Impacts and control of coal-fired power station emissions in South Africa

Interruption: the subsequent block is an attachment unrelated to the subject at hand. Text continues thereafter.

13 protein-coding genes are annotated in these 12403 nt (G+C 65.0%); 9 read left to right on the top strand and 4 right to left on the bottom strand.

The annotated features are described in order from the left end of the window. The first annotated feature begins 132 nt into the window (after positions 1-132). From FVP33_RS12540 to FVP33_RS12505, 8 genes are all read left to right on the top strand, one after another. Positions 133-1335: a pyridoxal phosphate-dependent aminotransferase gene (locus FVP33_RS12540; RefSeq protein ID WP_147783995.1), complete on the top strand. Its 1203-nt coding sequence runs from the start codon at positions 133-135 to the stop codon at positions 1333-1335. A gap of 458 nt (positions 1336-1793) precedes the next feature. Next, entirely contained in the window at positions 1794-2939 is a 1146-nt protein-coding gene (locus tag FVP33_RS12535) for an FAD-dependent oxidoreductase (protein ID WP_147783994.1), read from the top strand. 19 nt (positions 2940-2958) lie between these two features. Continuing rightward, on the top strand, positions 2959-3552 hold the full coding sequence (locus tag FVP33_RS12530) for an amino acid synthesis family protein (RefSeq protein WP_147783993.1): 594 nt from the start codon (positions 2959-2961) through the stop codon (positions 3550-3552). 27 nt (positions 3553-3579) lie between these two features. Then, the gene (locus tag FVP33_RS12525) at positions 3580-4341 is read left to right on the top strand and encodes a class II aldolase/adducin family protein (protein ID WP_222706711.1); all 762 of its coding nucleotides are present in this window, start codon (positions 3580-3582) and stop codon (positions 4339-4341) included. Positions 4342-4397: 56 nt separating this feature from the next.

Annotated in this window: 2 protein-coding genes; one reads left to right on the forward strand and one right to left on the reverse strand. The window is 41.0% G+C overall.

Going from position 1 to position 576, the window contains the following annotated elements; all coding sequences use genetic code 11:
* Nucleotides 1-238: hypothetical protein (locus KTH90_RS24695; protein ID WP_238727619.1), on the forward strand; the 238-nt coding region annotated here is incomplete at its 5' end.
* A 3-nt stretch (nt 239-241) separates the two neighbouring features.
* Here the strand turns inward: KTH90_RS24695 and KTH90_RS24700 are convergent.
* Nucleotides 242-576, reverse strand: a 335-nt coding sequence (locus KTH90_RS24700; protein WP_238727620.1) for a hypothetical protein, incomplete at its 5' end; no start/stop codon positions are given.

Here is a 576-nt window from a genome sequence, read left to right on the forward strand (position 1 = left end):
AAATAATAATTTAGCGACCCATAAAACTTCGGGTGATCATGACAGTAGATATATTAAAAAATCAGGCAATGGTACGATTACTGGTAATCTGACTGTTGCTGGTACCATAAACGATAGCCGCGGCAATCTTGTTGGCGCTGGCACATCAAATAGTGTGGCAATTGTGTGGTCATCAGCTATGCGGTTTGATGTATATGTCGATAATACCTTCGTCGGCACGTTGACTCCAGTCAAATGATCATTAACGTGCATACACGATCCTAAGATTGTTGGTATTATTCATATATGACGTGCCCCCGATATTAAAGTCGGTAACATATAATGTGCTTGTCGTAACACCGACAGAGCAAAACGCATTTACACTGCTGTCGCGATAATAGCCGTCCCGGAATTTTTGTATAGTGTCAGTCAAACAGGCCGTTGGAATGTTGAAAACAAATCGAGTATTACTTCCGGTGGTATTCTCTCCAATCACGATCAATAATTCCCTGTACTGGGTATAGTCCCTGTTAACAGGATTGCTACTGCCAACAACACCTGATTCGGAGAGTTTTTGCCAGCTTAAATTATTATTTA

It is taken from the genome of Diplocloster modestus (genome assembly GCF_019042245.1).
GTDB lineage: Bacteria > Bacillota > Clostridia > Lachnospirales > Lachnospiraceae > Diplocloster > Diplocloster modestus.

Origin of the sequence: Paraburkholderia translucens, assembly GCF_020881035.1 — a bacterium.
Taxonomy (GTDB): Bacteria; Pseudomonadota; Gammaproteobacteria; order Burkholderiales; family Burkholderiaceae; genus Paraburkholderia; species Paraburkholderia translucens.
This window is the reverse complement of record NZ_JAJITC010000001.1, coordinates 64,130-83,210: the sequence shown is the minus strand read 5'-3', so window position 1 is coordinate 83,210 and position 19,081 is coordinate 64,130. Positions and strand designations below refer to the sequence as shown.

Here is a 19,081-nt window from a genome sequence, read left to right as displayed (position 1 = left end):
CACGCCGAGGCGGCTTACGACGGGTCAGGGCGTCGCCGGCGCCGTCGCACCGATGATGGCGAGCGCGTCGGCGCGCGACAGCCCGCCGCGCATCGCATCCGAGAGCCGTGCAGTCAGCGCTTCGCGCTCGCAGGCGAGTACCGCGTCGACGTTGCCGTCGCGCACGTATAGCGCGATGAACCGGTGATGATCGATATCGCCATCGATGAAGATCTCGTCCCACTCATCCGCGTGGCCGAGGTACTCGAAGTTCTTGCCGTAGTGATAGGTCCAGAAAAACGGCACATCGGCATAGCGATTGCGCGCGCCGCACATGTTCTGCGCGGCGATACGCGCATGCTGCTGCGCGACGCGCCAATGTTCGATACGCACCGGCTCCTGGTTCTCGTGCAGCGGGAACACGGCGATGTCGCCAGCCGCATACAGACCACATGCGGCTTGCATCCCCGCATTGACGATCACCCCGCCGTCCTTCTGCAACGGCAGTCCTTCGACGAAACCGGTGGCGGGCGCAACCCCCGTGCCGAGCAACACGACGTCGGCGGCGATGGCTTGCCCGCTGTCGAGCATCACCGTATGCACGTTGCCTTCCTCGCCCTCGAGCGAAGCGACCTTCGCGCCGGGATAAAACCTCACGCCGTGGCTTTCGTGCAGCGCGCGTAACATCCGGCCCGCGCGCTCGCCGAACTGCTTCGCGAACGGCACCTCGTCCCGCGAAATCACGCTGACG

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South Africa is a major role player in coal generated energy both regionally and globally. It is the main electrical power generator in Africa, and falls under the top ten coal producers and consumers in the world. The South African energy sector of which 85% to 94% is constituted by coal-fired power plants is one of the major emitters of criteria pollutants (Particulate Matter (PM), Nitrogen Oxides (NOx) and Sulphur Dioxide (SO2)) as well as Carbon Dioxide (CO2) emissions in the country. The South African electricity industry and air quality regulation thereof has undergone many changes over the past decade. The most prominent of these changes is the promulgation of the Listed Activities and Associated Minimum Emission Standards (MES) identified in terms of section 21 of the National Environmental Management Air Quality Act (NEM:AQA) that came into effect in 2010. The South African energy crisis, on the other hand, is placing enormous amounts of strain on the South African energy generating system and economy since the middle 2000’s. The MES stipulates that emissions are to be measured by means of Continuous Emissions Monitoring Systems (CEMS) instead of being calculated by means of a mass balance methodology as has been done traditionally. The paper “A critical comparison of gaseous coal-fired large boiler emission estimation in South Africa” (Chapter3) compares the emissions estimation techniques in terms of cost, ease of operation/calculation, data quality and practicality in the South African context. It was found that calculation techniques are by far cheaper and simpler to implement than CEMS, which need expertly trained operators and are replaced every 10-15 years. The data quality of both methods is currently similar in South Africa. If operated properly, and if proper quality assurance/quality control measures are in place, CEMS can obtain emissions measurements with lower uncertainties than that of calculation methods. However, there is still a knowledge-gap in operating these systems in our country and the data availability requirements of the legislation cannot currently be achieved. Calculations are simple and cost effective techniques that can be used as a backup to CEMS measurements and it is believed that this technique should be used in conjunction with CEMS until such time as the quality of South African CEMS measurements is proven. The paper entitled “The impact of the South African energy crisis on emissions” (Chapter 4) investigates the effect the South African energy crisis had (and still has) on emissions from various sources, including power stations. Since 2007, the start of the South African energy crisis, the existing coal-fired power station fleet has been under enormous strain. During this period, maintenance was brought to a halt and this caused the deterioration of the overall condition of the fleet. Emissions abatement technology used at existing power stations also suffered from lowered maintenance and as a result the removal efficiencies of these systems decreased. This led to an overall increase in coal-fired power station emissions from the majority of criteria emissions (especially emissions of pollutants that are abated) and emissions of CO2. This means that, if the energy crisis persists, emissions from power stations may be much higher than expected and this should be taken in account in future planning. The paper “A perspective of South African coal-fired power station emissions” (Chapter 5) predicts future coal-fired power station emissions for a range of different scenarios based on pressures facing the energy generating industry at present, and possibly in the future. The scenarios differ in terms of different retrofit rates of power stations with emissions abatement technologies and different energy demand outlooks. The worst case scenario assumes a relatively high energy demand outlook and further assumes that the energy crisis persists over the next 15 years whereas the best case scenario assumes lower energy demand and abatement retrofits at some stations. Worst case emissions are roughly double that of best case emissions during 2030 for PM, SO2 and NOx. Another important finding is that it is unlikely that the South African climate commitment target of 280 Mt CO2 in 2030 will be made, unless energy demand dramatically decreases in the future. The listed activities and associated MES identified in terms of section 21 of the NEM:AQA set blanket Minimum Emission Standards for all large boilers (>100 MW) including coal-fired power stations. Tension sometimes arise between the ambient air quality standards and MES, as power stations are expected to comply with MES irrespective of whether ambient air quality standards in their vicinity are met and their potential impact on human health. This may lead to the unnecessary instalment of costly abatement technology, the funding which may have been applied with greater effect to health exposure reduction elsewhere. The paper “Emissions management and health exposure: Should all power stations be treated equal?” compares the potential health exposure to 15 power stations within the Highveld of South Africa in order to propose an emissions management strategy that is optimized for reduced health exposure and cost. It was found that the health exposure to power station emissions varies greatly from station to station and from pollutant to pollutant Potential human health exposure in the form of intake fractions estimated in this investigation differed up to two orders of magnitude for SO2, NOx and primary PM10. Secondary PM emissions differed less, due to the fact that these pollutants form away from the source and are therefore able to disperse more evenly in the atmosphere. Based on the findings of this study the author believe that a more logical solution to the effective management of power station emissions, with optimal human health and reduced cost as end goal, may be to address power station emissions on an individual power station basis.